Instead, she worked a lot and then went into business and owned hotels. And her hotels were artworks. They were rather incredible. She went bankrupt on each one of them, which was unfortunate, but at the same time my mother cared more about the entertainment that happened on cabaret night than how many people were registered. So, unfortunately she went bankrupt, but at the same time the places were marvelous. They attracted a leftist/Russian/Polish/German/Jewish intelligentsia, with a great love for Yiddish culture—those kinds of hotels. As the people were getting older and as they started dying off, then she got fewer clients. She was a very creative, very interesting person . . .
ART21: What was it like, seeing performances with your mother when you were a child?
ANTIN: Well, my mother didn’t always know where our next meal would come from. In those days, she would cash a check on Friday, and then it wouldn’t go through until Monday when the banks opened. And then we would have no money over the weekend. But we would go to a concert at Carnegie Hall on Sunday afternoon. It was, like, a dollar and a quarter, and then afterwards we’d go to an Italian restaurant. Often there was one right down on 57th Street that wasn’t entirely inexpensive. And then, rather than leave a bad tip, she’d leave a good tip and then she’d say, “Alright, now we have to walk back and forth and find someone we know, so we can get money for a cab to go home.” And we would. She knew so many people because of the hotels, and she was a famous person within this small group of people. They were all so cultivated.
So, at some point we would see somebody, or else we’d walk home—all the way to 109th Street. It wasn’t bad for us. We’d have fun looking in the store windows, laughing, telling jokes. And she sent me to art lessons at MoMA, at the Museum of Modern Art. I had ballet lessons. My sister was a wunderkind pianist. She was always at the best conservatories. She used to get scholarships, but still, there was a certain amount of having to drag us. Those were the things that were important.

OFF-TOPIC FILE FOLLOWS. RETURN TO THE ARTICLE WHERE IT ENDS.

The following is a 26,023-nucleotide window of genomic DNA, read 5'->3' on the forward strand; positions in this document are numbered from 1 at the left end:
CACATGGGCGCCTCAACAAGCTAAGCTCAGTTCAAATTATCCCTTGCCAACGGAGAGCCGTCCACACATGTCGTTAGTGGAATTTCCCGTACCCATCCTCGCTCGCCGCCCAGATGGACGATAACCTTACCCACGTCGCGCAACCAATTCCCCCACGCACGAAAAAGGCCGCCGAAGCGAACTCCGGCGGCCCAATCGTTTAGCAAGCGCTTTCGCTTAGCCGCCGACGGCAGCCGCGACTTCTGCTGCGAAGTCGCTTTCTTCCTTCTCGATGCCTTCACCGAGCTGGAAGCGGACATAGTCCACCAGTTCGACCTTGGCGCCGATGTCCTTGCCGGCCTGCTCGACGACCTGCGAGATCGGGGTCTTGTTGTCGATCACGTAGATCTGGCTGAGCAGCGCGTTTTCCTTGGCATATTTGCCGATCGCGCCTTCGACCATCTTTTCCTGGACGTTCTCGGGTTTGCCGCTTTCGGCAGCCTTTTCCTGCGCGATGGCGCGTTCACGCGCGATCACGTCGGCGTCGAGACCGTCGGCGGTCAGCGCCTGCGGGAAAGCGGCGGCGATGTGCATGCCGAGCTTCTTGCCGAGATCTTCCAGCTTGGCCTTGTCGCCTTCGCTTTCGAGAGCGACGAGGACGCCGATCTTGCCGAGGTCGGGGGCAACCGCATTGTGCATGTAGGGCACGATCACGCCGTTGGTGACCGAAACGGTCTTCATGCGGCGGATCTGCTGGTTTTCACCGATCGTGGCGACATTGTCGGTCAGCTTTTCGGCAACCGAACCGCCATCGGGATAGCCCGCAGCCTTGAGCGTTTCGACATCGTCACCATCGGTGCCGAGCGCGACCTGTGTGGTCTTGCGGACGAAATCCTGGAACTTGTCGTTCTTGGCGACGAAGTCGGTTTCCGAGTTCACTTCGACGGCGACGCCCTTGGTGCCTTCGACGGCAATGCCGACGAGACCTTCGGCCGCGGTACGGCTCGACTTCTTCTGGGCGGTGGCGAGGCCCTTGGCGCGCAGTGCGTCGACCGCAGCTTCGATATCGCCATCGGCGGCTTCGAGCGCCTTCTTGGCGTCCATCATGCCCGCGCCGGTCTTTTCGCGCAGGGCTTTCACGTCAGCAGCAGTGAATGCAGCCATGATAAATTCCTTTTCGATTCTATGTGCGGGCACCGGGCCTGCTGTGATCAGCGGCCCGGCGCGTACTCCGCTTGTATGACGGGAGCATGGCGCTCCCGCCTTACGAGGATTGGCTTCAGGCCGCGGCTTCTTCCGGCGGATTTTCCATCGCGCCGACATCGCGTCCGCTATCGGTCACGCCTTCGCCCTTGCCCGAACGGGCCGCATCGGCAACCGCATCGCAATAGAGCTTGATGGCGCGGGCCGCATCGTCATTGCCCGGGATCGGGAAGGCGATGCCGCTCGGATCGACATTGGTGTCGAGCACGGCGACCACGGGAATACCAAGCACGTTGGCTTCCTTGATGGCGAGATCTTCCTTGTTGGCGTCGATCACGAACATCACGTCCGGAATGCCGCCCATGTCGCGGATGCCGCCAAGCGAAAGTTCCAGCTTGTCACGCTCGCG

ART21: So, a rich cultural life is part of growing up in New York City?
ANTIN: Growing up in New York is really fabulous. I know everyone thinks, “Oh, God”—you know, dangerous place—but in those days you could certainly go on the subway. Kids could do everything. We could do everything on our own, and there is an enormous amount of activity that one can take part in that is just plain interesting, including theater and museums.
ART21: You started out working as an actor. Can you describe the trajectory between theater and visual art?
ANTIN: I used to think that I didn’t have a self. I didn’t have a self that was mine, and I literally decided on being an actor when I decided, “If I don’t have a self of my own, I can borrow other people’s, and so I’ll be an actor,” which I liked doing anyway. I liked hamming it up and everything. So, I became an actor, and I got some roles and things, and I was in Actor’s Equity. But I found the kind of stuff I was called on to do—the few times I was called on to do them—was just stupid. I went back to my first love, which was writing, and then I left that. I was moving through all these different art forms. And it wasn’t until conceptual art started coming in—with its possibility for mixed media, for not being stuck with particular genres—that I could make use of all these talents of mine. Not because they were talents but because I liked them. I enjoyed playing with them. And so, when that happened, that’s when I started doing the kind of early conceptual work that was the start of my art career.
ART21: That’s when you were participating in art happenings?